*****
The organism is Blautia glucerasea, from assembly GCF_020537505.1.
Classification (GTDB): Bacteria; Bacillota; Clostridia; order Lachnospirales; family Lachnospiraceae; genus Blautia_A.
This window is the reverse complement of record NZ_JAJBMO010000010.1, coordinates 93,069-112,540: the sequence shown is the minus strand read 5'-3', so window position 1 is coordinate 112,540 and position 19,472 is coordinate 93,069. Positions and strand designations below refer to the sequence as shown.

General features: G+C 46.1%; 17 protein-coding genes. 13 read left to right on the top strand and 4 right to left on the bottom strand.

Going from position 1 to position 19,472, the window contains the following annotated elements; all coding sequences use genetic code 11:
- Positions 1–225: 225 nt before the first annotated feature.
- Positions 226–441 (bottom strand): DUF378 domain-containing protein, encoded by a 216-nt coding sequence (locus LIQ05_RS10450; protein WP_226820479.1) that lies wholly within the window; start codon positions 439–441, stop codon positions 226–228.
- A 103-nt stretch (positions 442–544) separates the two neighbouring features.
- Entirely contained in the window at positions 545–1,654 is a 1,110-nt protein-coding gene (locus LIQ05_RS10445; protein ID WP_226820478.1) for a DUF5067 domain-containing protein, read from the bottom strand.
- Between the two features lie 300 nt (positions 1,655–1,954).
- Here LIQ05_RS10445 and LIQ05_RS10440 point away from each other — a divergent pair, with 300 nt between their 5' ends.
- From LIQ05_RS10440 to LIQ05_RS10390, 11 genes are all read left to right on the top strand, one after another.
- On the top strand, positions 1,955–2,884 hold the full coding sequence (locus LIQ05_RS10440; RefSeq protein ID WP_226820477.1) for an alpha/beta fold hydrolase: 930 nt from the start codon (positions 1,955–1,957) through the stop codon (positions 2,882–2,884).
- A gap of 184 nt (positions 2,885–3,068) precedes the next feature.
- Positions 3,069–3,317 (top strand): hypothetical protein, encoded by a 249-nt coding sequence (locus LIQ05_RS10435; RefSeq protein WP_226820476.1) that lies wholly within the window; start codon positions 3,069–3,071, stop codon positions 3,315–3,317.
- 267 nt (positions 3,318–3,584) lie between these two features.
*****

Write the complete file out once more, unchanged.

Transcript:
The organism is Blautia glucerasea, from assembly GCF_020537505.1.
Classification (GTDB): Bacteria; Bacillota; Clostridia; order Lachnospirales; family Lachnospiraceae; genus Blautia_A.
This window is the reverse complement of record NZ_JAJBMO010000010.1, coordinates 93,069-112,540: the sequence shown is the minus strand read 5'-3', so window position 1 is coordinate 112,540 and position 19,472 is coordinate 93,069. Positions and strand designations below refer to the sequence as shown.

General features: G+C 46.1%; 17 protein-coding genes. 13 read left to right on the top strand and 4 right to left on the bottom strand.

Going from position 1 to position 19,472, the window contains the following annotated elements; all coding sequences use genetic code 11:
- Positions 1–225: 225 nt before the first annotated feature.
- Positions 226–441 (bottom strand): DUF378 domain-containing protein, encoded by a 216-nt coding sequence (locus LIQ05_RS10450; protein WP_226820479.1) that lies wholly within the window; start codon positions 439–441, stop codon positions 226–228.
- A 103-nt stretch (positions 442–544) separates the two neighbouring features.
- Entirely contained in the window at positions 545–1,654 is a 1,110-nt protein-coding gene (locus LIQ05_RS10445; protein ID WP_226820478.1) for a DUF5067 domain-containing protein, read from the bottom strand.
- Between the two features lie 300 nt (positions 1,655–1,954).
- Here LIQ05_RS10445 and LIQ05_RS10440 point away from each other — a divergent pair, with 300 nt between their 5' ends.
- From LIQ05_RS10440 to LIQ05_RS10390, 11 genes are all read left to right on the top strand, one after another.
- On the top strand, positions 1,955–2,884 hold the full coding sequence (locus LIQ05_RS10440; RefSeq protein ID WP_226820477.1) for an alpha/beta fold hydrolase: 930 nt from the start codon (positions 1,955–1,957) through the stop codon (positions 2,882–2,884).
- A gap of 184 nt (positions 2,885–3,068) precedes the next feature.
- Positions 3,069–3,317 (top strand): hypothetical protein, encoded by a 249-nt coding sequence (locus LIQ05_RS10435; RefSeq protein WP_226820476.1) that lies wholly within the window; start codon positions 3,069–3,071, stop codon positions 3,315–3,317.
- 267 nt (positions 3,318–3,584) lie between these two features.